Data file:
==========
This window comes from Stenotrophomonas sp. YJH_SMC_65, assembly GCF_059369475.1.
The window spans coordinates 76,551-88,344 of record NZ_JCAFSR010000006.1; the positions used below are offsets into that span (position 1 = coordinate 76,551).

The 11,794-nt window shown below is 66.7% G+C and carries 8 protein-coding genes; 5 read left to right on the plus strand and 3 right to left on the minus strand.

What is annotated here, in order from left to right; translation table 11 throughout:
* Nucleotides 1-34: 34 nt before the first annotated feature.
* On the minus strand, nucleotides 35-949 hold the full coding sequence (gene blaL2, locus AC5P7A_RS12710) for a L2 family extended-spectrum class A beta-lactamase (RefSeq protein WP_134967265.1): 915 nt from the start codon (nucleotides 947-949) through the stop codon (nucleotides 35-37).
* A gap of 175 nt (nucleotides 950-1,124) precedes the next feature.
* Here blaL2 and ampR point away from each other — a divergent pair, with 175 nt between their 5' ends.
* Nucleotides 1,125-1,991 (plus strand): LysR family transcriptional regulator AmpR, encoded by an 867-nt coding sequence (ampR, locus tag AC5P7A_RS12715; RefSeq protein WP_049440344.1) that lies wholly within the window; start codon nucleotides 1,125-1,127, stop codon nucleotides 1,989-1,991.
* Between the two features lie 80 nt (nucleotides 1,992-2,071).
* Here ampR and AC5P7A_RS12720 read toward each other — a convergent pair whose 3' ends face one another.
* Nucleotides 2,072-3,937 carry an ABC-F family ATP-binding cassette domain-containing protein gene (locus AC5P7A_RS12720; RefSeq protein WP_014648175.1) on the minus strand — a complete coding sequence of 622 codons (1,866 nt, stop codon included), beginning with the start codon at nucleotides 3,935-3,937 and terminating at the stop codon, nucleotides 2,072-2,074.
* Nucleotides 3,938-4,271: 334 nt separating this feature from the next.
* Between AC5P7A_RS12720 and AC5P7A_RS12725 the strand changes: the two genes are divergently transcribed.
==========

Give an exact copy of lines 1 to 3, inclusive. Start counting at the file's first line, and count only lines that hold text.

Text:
This window comes from Stenotrophomonas sp. YJH_SMC_65, assembly GCF_059369475.1.
The window spans coordinates 76,551-88,344 of record NZ_JCAFSR010000006.1; the positions used below are offsets into that span (position 1 = coordinate 76,551).

The 11,794-nt window shown below is 66.7% G+C and carries 8 protein-coding genes; 5 read left to right on the plus strand and 3 right to left on the minus strand.